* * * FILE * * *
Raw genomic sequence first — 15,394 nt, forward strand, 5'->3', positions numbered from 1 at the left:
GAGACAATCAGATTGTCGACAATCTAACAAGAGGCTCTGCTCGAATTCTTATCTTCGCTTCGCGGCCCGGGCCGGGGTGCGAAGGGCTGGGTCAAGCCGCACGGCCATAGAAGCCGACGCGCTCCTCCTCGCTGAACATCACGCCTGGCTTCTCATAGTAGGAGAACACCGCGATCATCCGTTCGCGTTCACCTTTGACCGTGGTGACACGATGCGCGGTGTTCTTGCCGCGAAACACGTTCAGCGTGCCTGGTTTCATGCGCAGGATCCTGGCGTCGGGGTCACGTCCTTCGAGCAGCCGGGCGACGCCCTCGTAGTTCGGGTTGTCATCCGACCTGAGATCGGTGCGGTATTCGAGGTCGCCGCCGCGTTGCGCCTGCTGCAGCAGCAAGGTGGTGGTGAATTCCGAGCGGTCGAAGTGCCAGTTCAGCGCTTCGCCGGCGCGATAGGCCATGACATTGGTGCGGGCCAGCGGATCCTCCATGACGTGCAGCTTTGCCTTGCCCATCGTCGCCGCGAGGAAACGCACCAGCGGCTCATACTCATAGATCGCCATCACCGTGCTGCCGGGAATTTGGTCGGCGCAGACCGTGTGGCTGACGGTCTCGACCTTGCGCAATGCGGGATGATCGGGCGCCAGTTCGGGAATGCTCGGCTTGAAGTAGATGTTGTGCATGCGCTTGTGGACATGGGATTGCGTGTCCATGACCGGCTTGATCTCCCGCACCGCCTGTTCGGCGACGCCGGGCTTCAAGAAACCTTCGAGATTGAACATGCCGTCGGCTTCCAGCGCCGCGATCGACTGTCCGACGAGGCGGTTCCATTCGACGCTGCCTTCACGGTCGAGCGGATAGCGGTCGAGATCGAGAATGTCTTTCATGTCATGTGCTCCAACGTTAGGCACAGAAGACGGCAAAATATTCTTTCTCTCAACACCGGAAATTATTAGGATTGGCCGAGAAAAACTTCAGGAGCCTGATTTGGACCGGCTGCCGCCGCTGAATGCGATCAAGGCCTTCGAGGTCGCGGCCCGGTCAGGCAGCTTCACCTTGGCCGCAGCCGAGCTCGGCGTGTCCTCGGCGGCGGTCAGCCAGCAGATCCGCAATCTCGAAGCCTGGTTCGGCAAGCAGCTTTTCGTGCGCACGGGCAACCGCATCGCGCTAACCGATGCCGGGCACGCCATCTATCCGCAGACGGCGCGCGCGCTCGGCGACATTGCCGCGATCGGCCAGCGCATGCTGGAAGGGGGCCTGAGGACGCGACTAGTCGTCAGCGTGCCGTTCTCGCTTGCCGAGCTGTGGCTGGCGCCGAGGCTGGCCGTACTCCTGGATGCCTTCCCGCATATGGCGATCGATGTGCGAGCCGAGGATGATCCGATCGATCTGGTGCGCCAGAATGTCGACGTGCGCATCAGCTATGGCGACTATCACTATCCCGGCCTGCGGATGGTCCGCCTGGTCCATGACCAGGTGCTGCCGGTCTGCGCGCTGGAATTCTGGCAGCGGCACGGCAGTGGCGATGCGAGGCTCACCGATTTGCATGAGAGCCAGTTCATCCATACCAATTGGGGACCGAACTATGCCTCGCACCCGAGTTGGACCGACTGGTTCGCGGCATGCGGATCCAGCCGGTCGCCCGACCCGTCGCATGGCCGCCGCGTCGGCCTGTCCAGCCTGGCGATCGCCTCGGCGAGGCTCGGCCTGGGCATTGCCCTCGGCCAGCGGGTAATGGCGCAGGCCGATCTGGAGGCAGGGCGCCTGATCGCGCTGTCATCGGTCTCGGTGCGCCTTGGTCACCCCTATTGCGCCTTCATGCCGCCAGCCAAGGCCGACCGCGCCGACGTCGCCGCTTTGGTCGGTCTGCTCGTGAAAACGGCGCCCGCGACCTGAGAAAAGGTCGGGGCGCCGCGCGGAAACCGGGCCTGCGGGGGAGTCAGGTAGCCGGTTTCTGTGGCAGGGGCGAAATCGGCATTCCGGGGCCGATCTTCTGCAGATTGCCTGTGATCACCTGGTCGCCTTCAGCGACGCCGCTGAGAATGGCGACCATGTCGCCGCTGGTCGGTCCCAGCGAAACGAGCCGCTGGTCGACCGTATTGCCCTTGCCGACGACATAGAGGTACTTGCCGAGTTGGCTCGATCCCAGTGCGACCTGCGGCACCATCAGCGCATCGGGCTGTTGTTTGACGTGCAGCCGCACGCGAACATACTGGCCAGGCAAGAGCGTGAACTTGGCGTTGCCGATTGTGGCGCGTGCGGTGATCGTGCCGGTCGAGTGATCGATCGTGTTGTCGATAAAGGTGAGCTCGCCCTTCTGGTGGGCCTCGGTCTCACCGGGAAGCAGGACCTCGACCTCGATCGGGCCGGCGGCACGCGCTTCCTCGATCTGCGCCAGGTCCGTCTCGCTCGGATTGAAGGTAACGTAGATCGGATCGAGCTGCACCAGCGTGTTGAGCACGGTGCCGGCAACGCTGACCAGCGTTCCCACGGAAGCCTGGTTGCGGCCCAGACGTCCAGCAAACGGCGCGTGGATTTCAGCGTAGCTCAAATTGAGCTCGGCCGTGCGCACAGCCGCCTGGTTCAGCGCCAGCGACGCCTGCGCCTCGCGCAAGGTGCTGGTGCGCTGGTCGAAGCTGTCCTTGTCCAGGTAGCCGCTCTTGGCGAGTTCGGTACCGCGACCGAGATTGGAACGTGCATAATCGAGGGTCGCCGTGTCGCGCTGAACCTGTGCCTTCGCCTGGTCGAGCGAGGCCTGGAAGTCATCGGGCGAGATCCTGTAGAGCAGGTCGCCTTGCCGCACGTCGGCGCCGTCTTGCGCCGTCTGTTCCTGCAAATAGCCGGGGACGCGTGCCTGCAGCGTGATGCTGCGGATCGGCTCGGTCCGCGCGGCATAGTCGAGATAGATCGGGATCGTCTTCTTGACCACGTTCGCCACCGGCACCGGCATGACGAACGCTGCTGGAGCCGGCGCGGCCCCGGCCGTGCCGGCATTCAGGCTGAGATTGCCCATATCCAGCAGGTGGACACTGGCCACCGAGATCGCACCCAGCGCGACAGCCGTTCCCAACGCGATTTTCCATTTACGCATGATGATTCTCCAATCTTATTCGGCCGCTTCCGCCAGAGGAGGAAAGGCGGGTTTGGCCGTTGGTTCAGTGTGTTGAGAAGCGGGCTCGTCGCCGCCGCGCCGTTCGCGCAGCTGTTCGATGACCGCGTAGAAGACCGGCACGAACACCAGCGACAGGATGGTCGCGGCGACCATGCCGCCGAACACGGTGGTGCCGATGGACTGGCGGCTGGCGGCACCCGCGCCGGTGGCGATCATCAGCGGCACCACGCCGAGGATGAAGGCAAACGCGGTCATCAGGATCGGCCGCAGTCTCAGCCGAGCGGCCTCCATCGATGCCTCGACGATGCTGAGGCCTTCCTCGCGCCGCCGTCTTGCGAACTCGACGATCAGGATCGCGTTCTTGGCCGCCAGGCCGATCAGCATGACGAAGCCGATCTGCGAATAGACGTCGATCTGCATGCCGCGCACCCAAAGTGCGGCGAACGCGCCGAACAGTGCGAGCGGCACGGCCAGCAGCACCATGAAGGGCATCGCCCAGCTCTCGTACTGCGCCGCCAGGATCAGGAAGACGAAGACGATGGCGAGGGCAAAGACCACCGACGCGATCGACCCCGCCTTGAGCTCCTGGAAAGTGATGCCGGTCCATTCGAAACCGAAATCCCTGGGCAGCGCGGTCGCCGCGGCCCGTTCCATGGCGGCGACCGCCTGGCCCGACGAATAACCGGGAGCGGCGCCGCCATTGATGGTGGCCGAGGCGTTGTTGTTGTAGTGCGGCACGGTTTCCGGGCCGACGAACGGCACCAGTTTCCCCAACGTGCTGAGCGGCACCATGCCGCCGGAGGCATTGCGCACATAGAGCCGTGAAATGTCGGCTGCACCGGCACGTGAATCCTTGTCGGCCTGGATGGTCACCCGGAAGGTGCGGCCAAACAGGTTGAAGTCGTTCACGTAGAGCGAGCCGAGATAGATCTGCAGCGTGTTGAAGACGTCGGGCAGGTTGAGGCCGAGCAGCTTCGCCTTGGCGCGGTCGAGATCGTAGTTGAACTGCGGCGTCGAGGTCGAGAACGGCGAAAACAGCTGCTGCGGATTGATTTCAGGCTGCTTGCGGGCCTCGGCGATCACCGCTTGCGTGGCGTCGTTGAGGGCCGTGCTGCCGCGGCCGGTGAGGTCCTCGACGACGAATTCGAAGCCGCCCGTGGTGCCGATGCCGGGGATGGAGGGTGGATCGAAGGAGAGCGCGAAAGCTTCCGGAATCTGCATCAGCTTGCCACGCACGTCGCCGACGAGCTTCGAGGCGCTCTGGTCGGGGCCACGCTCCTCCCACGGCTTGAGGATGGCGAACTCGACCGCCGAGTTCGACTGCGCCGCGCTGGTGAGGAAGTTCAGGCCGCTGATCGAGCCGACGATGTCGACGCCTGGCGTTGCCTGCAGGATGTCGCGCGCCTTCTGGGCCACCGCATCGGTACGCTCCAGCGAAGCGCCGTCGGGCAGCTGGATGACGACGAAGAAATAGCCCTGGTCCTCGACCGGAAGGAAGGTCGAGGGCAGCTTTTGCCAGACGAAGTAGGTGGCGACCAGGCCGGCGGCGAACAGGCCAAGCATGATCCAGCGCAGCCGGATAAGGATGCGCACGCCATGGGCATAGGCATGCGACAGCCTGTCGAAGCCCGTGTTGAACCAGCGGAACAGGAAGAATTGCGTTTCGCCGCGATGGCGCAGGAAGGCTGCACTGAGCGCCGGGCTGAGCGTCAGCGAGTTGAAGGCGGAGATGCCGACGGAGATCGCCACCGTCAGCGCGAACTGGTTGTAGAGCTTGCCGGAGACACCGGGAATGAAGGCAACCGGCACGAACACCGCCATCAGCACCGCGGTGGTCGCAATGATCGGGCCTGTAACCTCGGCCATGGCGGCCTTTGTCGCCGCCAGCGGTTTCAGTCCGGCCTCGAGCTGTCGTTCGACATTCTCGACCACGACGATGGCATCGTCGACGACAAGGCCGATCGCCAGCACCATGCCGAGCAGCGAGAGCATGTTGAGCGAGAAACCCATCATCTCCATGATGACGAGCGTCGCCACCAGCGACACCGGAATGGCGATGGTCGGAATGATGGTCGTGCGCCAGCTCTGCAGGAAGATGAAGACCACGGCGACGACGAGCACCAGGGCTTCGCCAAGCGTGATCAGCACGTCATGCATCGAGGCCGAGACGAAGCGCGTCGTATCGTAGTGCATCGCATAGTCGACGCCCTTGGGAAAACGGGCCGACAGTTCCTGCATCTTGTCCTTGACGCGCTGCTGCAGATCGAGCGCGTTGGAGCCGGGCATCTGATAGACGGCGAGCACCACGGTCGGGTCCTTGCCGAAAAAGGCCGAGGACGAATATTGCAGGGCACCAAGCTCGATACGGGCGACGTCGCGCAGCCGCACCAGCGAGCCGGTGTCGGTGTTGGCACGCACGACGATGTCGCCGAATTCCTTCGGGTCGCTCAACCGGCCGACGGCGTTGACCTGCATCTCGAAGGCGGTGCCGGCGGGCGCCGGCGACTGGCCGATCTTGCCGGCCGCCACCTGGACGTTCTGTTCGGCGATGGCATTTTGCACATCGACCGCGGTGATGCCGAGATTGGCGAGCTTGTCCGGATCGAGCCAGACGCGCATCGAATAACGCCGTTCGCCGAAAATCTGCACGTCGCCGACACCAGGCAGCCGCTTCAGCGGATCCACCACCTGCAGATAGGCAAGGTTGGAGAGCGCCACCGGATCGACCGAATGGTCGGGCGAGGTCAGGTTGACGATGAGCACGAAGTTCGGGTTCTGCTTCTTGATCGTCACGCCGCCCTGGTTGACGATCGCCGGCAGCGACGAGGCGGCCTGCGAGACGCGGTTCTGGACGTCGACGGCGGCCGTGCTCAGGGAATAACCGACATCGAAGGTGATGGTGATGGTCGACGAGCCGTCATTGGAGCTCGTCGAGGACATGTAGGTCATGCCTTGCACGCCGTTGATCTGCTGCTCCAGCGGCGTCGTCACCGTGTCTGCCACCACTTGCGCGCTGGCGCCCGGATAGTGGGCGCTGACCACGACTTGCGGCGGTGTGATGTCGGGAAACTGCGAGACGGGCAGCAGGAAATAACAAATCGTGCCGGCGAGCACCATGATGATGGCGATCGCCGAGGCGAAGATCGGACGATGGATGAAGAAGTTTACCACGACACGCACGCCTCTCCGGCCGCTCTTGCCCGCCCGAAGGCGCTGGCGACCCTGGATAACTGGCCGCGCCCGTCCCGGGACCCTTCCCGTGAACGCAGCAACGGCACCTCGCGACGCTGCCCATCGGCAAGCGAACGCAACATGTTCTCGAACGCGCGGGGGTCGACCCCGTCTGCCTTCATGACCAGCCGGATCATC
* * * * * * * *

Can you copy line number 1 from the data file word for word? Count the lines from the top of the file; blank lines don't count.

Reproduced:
Raw genomic sequence first — 15,394 nt, forward strand, 5'->3', positions numbered from 1 at the left: